This photo shows United Nations (UN) Secretary-General Antonio Guterres addressing the Conference on Disarmament on Feb 26, 2018 at the UN building in Geneva. (JEAN-GUY PYTHON / AFP)
UNITED NATIONS — The United Nations received 138 allegations of sexual exploitation and abuse in 2017, some involving multiple perpetrators and victims and over 40 percent arising from its peacekeeping missions, a UN report said on Tuesday.
The United Nations has been in the spotlight for several years over allegations of child rape and other sexual abuses by its peacekeepers, especially those based in Central African Republic and Congo.
Secretary-General Antonio Guterres said in the report that the 62 allegations against personnel deployed in 10 peacekeeping missions and one political mission was a decrease from the 104 allegations reported in 2016.
Much remains to be done to ensure the United Nations has its own house in order..."zero tolerance" policy for sexual misconduct becomes a reality
Antonio Guterres, UN Secretary-General
Guterres said 75 allegations involved personnel from other UN bodies and their partners, including 25 allegations involving organizations implementing UN programs. This was an increase from 42 such allegations reported in 2016.
One allegation of sexual violence was made against a member of a non-UN force operating under a UN Security Council mandate, which is "a substantial decrease from the 20 allegations reported in 2016," Guterres said.
The UN chief said much remains to be done "to ensure the United Nations has its own house in order" and his "zero tolerance" policy for sexual misconduct becomes a reality.
"No individual serving under the United Nations flag should be associated with sexual exploitation and abuse," he said. "Combating this scourge continues to be one of my key priorities for 2018, as is assisting and empowering those who have been scarred by these egregious acts."
A year ago, Guterres announced a new strategy for tackling sexual abuse and exploitation by UN peacekeepers and staff and he said in the report it "is bearing fruit."
"Nevertheless, incidents of sexual exploitation and abuse continue to occur, causing damage and distress to the people we have pledged to protect," Guterres said in the report to the UN General Assembly.
The strategy, with prevention and accountability "at the core," called for a new focus on victims and banned alcohol and fraternization for troops.
Guterres said that last year a "no excuses" card outlining the responsibilities and obligations of all UN personnel in preventing and reporting sexual exploitation and abuse was distributed in the UN's six official languages, as well as local languages to all UN staff who operate in the field.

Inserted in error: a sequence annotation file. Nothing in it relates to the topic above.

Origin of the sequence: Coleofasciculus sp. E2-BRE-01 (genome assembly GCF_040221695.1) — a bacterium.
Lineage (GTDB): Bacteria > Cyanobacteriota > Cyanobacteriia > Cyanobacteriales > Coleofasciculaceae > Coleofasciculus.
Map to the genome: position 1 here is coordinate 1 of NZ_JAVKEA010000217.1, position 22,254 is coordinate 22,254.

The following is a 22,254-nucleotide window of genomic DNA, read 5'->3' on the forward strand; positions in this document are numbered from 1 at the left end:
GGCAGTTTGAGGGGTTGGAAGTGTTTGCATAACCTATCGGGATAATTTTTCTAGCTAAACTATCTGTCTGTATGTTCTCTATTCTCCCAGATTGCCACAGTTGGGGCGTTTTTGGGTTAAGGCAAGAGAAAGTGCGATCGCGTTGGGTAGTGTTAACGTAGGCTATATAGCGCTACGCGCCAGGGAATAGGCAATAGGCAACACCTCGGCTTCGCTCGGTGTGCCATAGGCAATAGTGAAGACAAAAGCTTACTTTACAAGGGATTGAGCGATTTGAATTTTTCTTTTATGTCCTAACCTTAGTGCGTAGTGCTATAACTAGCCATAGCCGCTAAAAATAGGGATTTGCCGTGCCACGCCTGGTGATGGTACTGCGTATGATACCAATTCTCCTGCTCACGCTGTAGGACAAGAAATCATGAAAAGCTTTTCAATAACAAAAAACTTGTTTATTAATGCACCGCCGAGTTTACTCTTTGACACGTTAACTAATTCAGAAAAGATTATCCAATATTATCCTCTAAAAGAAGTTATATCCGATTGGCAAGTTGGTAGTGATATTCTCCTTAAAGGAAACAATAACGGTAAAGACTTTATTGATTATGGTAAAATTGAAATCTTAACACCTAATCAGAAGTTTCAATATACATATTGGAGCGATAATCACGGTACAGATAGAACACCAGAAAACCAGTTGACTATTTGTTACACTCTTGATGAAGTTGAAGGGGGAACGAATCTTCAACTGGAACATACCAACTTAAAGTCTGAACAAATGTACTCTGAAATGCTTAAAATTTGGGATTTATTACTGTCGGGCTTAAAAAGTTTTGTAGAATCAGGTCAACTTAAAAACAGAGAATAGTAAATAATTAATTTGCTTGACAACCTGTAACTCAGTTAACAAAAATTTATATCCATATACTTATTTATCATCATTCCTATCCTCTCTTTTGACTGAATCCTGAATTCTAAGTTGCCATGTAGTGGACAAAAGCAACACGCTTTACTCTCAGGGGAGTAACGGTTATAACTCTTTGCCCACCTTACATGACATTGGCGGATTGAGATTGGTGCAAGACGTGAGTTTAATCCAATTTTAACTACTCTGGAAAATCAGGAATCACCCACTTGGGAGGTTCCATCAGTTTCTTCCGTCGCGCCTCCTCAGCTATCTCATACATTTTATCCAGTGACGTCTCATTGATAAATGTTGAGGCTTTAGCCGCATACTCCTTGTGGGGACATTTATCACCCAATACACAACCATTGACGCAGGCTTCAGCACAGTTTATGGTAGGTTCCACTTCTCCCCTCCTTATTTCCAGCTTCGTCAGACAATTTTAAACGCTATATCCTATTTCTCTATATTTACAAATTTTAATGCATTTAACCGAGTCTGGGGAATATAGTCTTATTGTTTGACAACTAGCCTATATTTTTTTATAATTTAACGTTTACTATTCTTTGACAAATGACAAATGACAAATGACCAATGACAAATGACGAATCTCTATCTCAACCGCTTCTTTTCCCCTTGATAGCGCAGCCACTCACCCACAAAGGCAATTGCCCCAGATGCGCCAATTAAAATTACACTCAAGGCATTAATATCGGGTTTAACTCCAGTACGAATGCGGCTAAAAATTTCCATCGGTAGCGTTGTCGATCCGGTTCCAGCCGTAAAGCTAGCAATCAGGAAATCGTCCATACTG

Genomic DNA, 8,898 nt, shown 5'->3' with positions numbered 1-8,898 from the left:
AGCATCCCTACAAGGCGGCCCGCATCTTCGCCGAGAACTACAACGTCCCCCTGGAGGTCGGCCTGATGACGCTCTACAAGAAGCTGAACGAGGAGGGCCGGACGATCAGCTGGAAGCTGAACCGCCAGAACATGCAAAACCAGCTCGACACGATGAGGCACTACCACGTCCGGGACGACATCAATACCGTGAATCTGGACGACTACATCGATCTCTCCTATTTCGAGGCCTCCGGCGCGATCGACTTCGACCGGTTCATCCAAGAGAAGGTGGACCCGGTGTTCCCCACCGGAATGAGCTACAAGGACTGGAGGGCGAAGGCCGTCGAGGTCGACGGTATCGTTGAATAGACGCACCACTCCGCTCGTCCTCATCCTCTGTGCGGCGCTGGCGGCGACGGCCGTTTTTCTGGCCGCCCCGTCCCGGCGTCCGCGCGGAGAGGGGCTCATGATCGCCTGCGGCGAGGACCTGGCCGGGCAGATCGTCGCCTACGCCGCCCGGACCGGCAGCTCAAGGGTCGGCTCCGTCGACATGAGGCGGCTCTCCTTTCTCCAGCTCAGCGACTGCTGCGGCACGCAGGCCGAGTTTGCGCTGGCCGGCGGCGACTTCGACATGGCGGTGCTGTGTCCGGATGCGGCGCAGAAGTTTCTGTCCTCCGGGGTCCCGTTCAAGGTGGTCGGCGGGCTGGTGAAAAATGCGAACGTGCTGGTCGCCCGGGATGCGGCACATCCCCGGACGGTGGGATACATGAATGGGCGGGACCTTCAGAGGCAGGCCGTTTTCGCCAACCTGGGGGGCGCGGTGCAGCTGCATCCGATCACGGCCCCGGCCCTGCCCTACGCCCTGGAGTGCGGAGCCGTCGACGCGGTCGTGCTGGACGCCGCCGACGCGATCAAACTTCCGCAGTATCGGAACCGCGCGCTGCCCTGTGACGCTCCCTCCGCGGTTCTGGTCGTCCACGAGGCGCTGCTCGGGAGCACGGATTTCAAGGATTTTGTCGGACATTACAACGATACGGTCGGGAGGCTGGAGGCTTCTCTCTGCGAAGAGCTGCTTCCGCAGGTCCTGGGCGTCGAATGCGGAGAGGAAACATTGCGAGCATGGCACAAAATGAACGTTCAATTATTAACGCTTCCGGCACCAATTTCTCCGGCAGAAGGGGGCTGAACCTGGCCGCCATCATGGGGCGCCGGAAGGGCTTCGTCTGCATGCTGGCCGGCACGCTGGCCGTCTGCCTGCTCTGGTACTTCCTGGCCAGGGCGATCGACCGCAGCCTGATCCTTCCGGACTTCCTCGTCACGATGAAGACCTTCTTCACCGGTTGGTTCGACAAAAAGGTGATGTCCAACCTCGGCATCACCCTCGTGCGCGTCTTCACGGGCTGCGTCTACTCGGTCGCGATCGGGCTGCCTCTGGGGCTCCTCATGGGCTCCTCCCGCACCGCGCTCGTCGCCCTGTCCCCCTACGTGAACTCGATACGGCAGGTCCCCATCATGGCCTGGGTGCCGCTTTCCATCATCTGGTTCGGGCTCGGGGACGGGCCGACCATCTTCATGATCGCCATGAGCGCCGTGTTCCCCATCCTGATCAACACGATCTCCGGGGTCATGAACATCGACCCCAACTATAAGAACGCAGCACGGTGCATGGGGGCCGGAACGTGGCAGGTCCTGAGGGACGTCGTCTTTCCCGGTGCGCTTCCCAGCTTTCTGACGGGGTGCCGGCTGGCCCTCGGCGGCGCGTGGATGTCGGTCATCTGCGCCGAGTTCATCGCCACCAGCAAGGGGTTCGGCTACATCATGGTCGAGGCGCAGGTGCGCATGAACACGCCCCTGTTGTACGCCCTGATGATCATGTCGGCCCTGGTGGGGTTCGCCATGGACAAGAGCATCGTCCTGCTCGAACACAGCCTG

He cited the appointment last August of the first-ever victims' rights advocate and the deployment of advocates in the field. He also welcomed the tripling of contributions to a trust fund to support victims in 2017, to US$1.89 million in December.
Last September, Guterres held a high-level meeting and asked leaders from the UN's 193 member states to sign a voluntary compact on preventing and addressing sexual exploitation and abuse. He said 86 countries have done so, and he urged others to follow suit.
The secretary-general said last year's data showed that 41 of the 62 allegations against personnel in peacekeeping and political missions involved 101 military personnel, where 10 involved 23 police personnel, and 11 involved 11 civilian personnel.
There were a total of 130 victims — 21 girls and 109 women, he said.
Guterres said 23 of the allegations were related to paternity claims, and another was awaiting the birth of a child.
He said investigations into 20 allegations received in 2017 were completed with 14 substantiated and six unsubstantiated.
The data showed a decrease in allegations involving the UN peacekeeping mission in Central African Republic, from 52 in 2016 to 19 in 2017.
But the number of allegations increased in the UN missions in Liberia and Haiti, which Guterres said "may be attributable to the outreach efforts towards local communities prior to the closure of those missions."
Countries that contribute peacekeeping troops are responsible for taking action in cases where sexual exploitation and abuse is substantiated. Guterres stressed the importance of holding perpetrators accountable and providing adequate assistance and support to victims.